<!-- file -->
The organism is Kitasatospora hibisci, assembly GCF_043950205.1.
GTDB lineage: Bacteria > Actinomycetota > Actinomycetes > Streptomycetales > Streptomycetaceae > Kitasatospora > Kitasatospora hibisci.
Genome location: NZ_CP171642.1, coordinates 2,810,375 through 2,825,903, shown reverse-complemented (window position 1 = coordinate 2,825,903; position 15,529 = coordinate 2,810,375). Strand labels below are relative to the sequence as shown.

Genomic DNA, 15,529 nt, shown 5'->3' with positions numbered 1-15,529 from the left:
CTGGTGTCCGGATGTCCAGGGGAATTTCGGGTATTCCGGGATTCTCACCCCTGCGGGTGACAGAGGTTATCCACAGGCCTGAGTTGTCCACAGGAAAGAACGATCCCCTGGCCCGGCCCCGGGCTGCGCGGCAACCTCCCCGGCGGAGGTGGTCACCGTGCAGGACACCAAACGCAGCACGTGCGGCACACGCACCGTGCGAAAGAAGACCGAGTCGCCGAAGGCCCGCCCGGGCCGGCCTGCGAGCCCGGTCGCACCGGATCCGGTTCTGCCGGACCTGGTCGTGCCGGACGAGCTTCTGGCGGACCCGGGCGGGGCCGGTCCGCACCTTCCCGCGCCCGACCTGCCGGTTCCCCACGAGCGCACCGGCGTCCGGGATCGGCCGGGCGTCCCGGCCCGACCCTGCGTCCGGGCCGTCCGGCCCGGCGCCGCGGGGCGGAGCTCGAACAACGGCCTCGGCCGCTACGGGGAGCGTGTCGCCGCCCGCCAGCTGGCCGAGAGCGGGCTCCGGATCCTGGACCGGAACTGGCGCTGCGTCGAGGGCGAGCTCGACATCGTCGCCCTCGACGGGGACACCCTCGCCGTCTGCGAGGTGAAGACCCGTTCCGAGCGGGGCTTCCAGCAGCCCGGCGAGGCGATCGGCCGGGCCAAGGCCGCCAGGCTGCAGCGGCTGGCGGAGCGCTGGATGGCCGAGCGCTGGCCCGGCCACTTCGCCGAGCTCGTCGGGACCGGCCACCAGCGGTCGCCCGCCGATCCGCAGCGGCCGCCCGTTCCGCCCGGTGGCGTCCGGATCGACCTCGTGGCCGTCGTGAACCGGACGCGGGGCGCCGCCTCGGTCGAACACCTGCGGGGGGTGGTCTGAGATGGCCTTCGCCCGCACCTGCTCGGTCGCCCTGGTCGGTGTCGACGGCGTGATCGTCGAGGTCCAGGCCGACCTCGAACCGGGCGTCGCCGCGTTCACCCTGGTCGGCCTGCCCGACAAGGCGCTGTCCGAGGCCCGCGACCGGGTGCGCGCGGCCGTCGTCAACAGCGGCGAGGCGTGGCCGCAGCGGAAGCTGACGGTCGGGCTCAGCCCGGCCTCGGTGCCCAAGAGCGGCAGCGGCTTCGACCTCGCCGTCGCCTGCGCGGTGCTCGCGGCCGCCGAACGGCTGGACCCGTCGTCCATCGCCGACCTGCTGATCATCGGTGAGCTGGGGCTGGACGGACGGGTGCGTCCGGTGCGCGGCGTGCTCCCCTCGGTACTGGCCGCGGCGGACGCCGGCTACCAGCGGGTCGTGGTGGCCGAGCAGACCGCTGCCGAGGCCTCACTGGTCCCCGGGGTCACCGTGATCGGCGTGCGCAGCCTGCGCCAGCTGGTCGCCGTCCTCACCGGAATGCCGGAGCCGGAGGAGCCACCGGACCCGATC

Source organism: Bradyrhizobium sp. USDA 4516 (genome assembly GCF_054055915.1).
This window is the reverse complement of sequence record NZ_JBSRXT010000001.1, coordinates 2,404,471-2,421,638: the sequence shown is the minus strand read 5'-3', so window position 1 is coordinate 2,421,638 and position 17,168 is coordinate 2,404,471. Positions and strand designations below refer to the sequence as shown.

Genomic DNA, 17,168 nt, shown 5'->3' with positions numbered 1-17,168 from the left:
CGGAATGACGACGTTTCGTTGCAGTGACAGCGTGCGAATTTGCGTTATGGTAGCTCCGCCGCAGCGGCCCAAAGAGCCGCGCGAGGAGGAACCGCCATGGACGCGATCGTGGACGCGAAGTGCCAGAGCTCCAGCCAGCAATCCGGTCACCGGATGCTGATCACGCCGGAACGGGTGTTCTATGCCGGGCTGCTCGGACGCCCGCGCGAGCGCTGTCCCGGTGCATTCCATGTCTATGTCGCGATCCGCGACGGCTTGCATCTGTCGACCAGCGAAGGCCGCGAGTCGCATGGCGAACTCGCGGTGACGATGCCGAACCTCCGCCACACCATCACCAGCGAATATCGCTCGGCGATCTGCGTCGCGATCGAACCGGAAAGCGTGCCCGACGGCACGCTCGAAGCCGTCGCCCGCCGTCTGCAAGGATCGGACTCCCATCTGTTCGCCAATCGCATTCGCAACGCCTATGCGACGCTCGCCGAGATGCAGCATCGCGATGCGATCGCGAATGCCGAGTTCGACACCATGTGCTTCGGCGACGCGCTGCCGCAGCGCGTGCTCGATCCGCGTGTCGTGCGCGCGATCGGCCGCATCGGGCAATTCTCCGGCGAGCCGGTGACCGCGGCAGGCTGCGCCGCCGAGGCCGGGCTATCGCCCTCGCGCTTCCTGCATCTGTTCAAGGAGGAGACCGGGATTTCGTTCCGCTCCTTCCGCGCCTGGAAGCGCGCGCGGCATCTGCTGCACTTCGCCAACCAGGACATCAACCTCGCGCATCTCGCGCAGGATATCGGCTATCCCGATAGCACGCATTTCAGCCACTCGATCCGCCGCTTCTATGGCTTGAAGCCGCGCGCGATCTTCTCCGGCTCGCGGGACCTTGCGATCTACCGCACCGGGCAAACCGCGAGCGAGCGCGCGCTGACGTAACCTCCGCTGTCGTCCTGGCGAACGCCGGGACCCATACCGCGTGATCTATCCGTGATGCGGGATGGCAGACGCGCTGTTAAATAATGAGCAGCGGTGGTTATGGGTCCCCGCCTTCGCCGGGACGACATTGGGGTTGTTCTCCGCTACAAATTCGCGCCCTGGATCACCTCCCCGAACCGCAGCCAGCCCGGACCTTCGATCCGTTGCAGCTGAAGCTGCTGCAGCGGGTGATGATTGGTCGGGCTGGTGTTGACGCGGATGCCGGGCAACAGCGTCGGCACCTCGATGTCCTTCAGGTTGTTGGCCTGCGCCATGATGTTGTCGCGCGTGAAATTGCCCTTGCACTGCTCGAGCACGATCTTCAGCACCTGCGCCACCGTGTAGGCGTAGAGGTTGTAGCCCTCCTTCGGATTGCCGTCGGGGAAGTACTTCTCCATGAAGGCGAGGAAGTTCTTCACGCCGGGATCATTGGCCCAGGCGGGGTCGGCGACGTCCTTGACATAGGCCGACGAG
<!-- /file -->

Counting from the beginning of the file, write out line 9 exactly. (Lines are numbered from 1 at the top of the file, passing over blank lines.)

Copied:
CGGAATGACGACGTTTCGTTGCAGTGACAGCGTGCGAATTTGCGTTATGGTAGCTCCGCCGCAGCGGCCCAAAGAGCCGCGCGAGGAGGAACCGCCATGGACGCGATCGTGGACGCGAAGTGCCAGAGCTCCAGCCAGCAATCCGGTCACCGGATGCTGATCACGCCGGAACGGGTGTTCTATGCCGGGCTGCTCGGACGCCCGCGCGAGCGCTGTCCCGGTGCATTCCATGTCTATGTCGCGATCCGCGACGGCTTGCATCTGTCGACCAGCGAAGGCCGCGAGTCGCATGGCGAACTCGCGGTGACGATGCCGAACCTCCGCCACACCATCACCAGCGAATATCGCTCGGCGATCTGCGTCGCGATCGAACCGGAAAGCGTGCCCGACGGCACGCTCGAAGCCGTCGCCCGCCGTCTGCAAGGATCGGACTCCCATCTGTTCGCCAATCGCATTCGCAACGCCTATGCGACGCTCGCCGAGATGCAGCATCGCGATGCGATCGCGAATGCCGAGTTCGACACCATGTGCTTCGGCGACGCGCTGCCGCAGCGCGTGCTCGATCCGCGTGTCGTGCGCGCGATCGGCCGCATCGGGCAATTCTCCGGCGAGCCGGTGACCGCGGCAGGCTGCGCCGCCGAGGCCGGGCTATCGCCCTCGCGCTTCCTGCATCTGTTCAAGGAGGAGACCGGGATTTCGTTCCGCTCCTTCCGCGCCTGGAAGCGCGCGCGGCATCTGCTGCACTTCGCCAACCAGGACATCAACCTCGCGCATCTCGCGCAGGATATCGGCTATCCCGATAGCACGCATTTCAGCCACTCGATCCGCCGCTTCTATGGCTTGAAGCCGCGCGCGATCTTCTCCGGCTCGCGGGACCTTGCGATCTACCGCACCGGGCAAACCGCGAGCGAGCGCGCGCTGACGTAACCTCCGCTGTCGTCCTGGCGAACGCCGGGACCCATACCGCGTGATCTATCCGTGATGCGGGATGGCAGACGCGCTGTTAAATAATGAGCAGCGGTGGTTATGGGTCCCCGCCTTCGCCGGGACGACATTGGGGTTGTTCTCCGCTACAAATTCGCGCCCTGGATCACCTCCCCGAACCGCAGCCAGCCCGGACCTTCGATCCGTTGCAGCTGAAGCTGCTGCAGCGGGTGATGATTGGTCGGGCTGGTGTTGACGCGGATGCCGGGCAACAGCGTCGGCACCTCGATGTCCTTCAGGTTGTTGGCCTGCGCCATGATGTTGTCGCGCGTGAAATTGCCCTTGCACTGCTCGAGCACGATCTTCAGCACCTGCGCCACCGTGTAGGCGTAGAGGTTGTAGCCCTCCTTCGGATTGCCGTCGGGGAAGTACTTCTCCATGAAGGCGAGGAAGTTCTTCACGCCGGGATCATTGGCCCAGGCGGGGTCGGCGACGTCCTTGACATAGGCCGACGAG